Cut to sixteen years later. Now past their prime, the pair are struggling to reconnect with fans who believe they have been long retired, and engaged in an uphill battle against the new medium of television and a new taste in movie comedy underscored by a giant billboard for a new Abbot and Costello comedy that appears behind them in one scene. Stan and Ollie have signed on with a shyster producer named Bernard Delfont (Rufus Jones of TV’s WIA), who has arranged a string of live performances across Great Britain and Ireland. Ollie believes they are doing this to raise money and awareness for a new film project—a spoof of Robin Hood that Stan has been working on and trying to sell to a London producer. We see the two of them in cramped, second-rate hotels, booked into small theater venues and attracting tiny but appreciative audiences. At the same time, we watch their friendship, strained and teetering under myriad small, unspoken betrayals over the years, waiting to burst apart. Ollie’s failure to support Stan in contract negotiations and his seeking a better deal at another studio, his working with another partner after Stan’s desertion, not to mention little allusions to problems with alcoholism all come out and seem to have contributed to the partners’ fall from popularity.

The crowds, and the hotels, gradually improve after numerous Delfont-directed publicity stunts by which Stand and Ollie draw attention to their tour, so that by the time they reach their climactic gig in London they appear to be on the brink of a real comeback. They have also invited their wives to meet them in London: Lucille Hardy (Shirley Henderson of TVs HappyValley) and Ida Kitaeva Laurel (Nina Ariana of Florence Foster Jenkins) arrive and, with their own verbal sparring, cause some of the onlookers to comment that they’ve gotten two double acts for the price of one. What Stan hasn’t told Ollie in all this time, however, is that the Robin Hood film has been rejected by the London studio, and will not be happening.

The climax of the film comes at a party thrown in London to welcome and honor the boys, a party at which the cracks in their complicated relationship finally burst apart. Stan complains about Ollie’s laziness and willingness to be taken advantage of rather than make any waves, while Ollie comes back and, more bitterly, accuses Stan of being a hollow person with no real affection for anyone. When Stan throws food at Ollie’s head as he storms out, the party guests applaud, thinking it was all part of the act.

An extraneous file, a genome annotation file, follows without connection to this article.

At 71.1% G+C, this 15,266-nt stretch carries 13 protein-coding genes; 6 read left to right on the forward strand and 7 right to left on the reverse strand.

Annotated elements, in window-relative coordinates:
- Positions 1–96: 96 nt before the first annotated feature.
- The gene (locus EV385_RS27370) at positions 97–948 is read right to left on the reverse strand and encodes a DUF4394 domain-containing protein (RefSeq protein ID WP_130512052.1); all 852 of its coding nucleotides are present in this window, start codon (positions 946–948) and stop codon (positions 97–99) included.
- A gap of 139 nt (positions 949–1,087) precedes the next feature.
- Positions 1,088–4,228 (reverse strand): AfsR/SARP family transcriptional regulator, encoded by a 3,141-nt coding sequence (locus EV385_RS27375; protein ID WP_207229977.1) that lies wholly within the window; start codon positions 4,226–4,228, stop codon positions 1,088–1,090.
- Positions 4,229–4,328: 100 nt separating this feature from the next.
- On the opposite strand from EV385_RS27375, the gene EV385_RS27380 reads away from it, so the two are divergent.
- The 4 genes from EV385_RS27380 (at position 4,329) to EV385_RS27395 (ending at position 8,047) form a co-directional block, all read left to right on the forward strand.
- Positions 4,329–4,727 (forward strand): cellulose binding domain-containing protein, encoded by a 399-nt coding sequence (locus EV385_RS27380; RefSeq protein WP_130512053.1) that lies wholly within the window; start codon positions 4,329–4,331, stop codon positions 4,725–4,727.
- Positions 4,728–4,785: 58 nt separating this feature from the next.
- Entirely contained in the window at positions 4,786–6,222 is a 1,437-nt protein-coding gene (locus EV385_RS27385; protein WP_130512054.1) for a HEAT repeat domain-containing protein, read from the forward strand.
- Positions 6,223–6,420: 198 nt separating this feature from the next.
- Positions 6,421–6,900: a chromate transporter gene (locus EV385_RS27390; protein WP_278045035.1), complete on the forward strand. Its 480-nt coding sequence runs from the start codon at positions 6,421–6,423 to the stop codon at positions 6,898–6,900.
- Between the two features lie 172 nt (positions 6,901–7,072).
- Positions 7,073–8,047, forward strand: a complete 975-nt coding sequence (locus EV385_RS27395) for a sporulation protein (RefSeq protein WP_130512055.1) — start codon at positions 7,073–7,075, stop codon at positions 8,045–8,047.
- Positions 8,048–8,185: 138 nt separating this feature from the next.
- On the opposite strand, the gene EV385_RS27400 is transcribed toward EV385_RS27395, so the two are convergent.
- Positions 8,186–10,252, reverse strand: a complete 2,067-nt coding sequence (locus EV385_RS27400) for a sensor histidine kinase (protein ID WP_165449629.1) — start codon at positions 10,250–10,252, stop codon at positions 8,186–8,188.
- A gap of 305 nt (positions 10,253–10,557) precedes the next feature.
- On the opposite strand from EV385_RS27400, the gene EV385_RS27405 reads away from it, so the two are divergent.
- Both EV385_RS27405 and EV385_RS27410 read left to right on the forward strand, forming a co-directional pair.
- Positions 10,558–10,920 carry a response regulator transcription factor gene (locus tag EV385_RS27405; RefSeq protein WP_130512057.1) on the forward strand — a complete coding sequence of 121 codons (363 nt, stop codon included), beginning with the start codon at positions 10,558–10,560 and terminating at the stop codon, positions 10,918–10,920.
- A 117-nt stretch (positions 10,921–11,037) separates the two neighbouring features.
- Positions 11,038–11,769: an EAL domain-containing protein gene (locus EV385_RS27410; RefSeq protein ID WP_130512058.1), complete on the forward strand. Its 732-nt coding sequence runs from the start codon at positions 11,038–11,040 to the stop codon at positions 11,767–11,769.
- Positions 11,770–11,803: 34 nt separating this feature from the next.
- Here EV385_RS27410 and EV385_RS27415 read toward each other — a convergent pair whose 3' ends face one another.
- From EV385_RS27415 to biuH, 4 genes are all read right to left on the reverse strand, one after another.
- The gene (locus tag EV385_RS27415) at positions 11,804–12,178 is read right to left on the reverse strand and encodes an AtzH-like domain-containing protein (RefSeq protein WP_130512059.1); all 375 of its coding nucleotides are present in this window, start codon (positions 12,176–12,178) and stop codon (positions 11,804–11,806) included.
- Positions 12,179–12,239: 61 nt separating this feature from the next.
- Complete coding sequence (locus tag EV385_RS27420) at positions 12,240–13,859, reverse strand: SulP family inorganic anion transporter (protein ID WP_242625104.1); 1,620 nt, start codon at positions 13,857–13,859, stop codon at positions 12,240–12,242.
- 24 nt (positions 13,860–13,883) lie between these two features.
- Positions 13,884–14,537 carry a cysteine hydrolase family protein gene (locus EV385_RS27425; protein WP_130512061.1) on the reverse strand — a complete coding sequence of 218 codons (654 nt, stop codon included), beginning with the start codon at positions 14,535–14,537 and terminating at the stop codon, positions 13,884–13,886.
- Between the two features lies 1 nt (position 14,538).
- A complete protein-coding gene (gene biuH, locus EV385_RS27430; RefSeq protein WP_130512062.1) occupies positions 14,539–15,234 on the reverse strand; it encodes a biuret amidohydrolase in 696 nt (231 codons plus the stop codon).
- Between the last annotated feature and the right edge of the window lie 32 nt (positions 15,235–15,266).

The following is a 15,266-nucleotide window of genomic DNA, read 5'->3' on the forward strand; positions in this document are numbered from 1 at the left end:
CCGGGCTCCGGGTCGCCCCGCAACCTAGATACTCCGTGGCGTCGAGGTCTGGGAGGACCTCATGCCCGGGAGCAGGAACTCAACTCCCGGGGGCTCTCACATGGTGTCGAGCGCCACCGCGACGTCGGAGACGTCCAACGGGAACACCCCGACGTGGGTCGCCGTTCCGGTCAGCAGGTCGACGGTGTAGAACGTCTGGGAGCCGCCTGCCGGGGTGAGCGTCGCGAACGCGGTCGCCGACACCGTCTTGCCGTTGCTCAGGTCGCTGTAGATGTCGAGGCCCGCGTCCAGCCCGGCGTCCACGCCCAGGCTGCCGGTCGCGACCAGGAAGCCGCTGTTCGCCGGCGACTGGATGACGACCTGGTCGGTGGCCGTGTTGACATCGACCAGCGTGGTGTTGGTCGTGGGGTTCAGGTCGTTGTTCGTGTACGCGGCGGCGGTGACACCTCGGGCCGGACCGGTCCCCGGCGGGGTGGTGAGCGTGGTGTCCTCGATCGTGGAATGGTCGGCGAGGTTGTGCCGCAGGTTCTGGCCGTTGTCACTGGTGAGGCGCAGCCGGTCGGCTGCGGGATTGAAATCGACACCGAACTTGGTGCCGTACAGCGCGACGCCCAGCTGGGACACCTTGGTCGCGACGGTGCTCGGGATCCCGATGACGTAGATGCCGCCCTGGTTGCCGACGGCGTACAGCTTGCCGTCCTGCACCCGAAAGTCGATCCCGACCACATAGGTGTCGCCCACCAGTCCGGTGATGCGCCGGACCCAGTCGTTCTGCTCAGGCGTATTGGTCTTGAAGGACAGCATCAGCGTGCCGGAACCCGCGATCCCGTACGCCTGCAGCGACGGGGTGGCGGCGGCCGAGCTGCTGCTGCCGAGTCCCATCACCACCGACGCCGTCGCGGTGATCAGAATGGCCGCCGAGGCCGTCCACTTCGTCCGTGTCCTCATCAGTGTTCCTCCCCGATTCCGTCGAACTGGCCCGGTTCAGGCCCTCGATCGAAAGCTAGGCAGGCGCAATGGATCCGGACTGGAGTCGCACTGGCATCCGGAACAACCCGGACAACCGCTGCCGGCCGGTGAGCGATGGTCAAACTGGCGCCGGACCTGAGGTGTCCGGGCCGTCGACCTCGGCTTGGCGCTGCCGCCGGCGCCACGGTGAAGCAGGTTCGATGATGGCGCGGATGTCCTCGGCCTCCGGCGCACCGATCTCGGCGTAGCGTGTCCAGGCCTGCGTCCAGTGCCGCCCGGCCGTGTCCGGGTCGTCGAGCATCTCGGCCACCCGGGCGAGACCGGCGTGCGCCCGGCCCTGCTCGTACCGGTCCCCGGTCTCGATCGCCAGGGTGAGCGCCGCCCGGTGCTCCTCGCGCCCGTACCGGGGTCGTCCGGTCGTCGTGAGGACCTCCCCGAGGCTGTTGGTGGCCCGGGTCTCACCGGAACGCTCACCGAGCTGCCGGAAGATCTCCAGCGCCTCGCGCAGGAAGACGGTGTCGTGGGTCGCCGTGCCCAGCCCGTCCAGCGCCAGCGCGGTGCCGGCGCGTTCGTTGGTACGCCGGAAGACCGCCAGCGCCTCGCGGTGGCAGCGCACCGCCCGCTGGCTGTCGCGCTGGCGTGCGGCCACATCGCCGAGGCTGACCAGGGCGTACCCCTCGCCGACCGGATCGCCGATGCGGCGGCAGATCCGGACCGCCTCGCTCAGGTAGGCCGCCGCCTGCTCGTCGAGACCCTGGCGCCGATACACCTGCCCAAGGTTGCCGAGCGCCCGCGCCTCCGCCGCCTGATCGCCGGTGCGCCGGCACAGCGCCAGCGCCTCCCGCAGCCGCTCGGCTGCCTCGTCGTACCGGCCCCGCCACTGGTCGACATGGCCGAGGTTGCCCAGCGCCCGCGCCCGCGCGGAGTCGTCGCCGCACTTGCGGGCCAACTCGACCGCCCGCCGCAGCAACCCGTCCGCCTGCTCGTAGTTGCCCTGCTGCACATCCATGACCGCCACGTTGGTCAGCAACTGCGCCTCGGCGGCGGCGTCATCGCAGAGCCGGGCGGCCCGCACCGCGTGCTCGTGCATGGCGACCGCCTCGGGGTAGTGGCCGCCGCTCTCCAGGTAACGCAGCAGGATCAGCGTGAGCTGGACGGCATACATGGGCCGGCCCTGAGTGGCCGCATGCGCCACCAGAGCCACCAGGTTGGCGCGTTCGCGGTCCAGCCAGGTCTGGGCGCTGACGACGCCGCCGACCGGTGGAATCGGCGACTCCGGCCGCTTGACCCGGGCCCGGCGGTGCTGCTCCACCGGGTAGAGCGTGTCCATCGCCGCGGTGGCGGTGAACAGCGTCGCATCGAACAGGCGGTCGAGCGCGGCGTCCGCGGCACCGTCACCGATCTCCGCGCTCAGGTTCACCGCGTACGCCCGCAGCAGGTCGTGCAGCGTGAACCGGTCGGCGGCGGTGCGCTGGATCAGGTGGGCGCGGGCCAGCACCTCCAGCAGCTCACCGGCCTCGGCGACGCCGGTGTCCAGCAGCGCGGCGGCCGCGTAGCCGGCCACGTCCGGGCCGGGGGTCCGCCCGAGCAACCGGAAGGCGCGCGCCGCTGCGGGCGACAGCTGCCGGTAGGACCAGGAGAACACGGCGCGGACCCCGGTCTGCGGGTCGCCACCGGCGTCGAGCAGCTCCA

It’s a lovers’ quarrel, of course, and one that, given the nature of the film as a somewhat sentimental and bittersweet romantic comedy, you will certainly hope will be transcended as the film moves toward its conclusion, which I will not, of course, reveal. The performances carry this film. Both Coogan and Reilly portray the individual comic icons with a light touch, suggesting Laurel’s driven anxiety and Hardy’s relaxed ease without falling into caricature of the duo’s famous personae. Huston and Jones are sufficiently unlikeable in their roles as the heavies of the film, and Henderson and Ariana are memorable in relatively small roles—Ariana in particular stands out as Laurel’s Russian wife, virtually stealing every scene she is in. It’s interesting, as well, watching Mrs. Hardy’s uptight demeanor as contrasted with Mrs. Laurel’s blunt nonchalance: It’s almost as if, in their spouses, each of the men has matched himself with a woman who embodied major traits of his acting partner.

The film is ultimately a nostalgic blast for fans of Laurel and Hardy, and a loving introduction to their work for those too young to remember them. Some may find this quiet film disappointing, the comic bits lacking the brashness or outrageousness expected in contemporary comedies. Some may find the final act of the film too sentimental for their tastes, real as it may be. I did not find it so, on either count. When I complain about current films, my wife will often remind me “You’re not the intended audience.” And she is always right. In this case, I guess I was the intended audience. In any case, I’m going to go so far as to give this film four Shakespeares. Try and stop me! If you think you might like this film, you are already part of the intended audience too. So you ought to go and see it.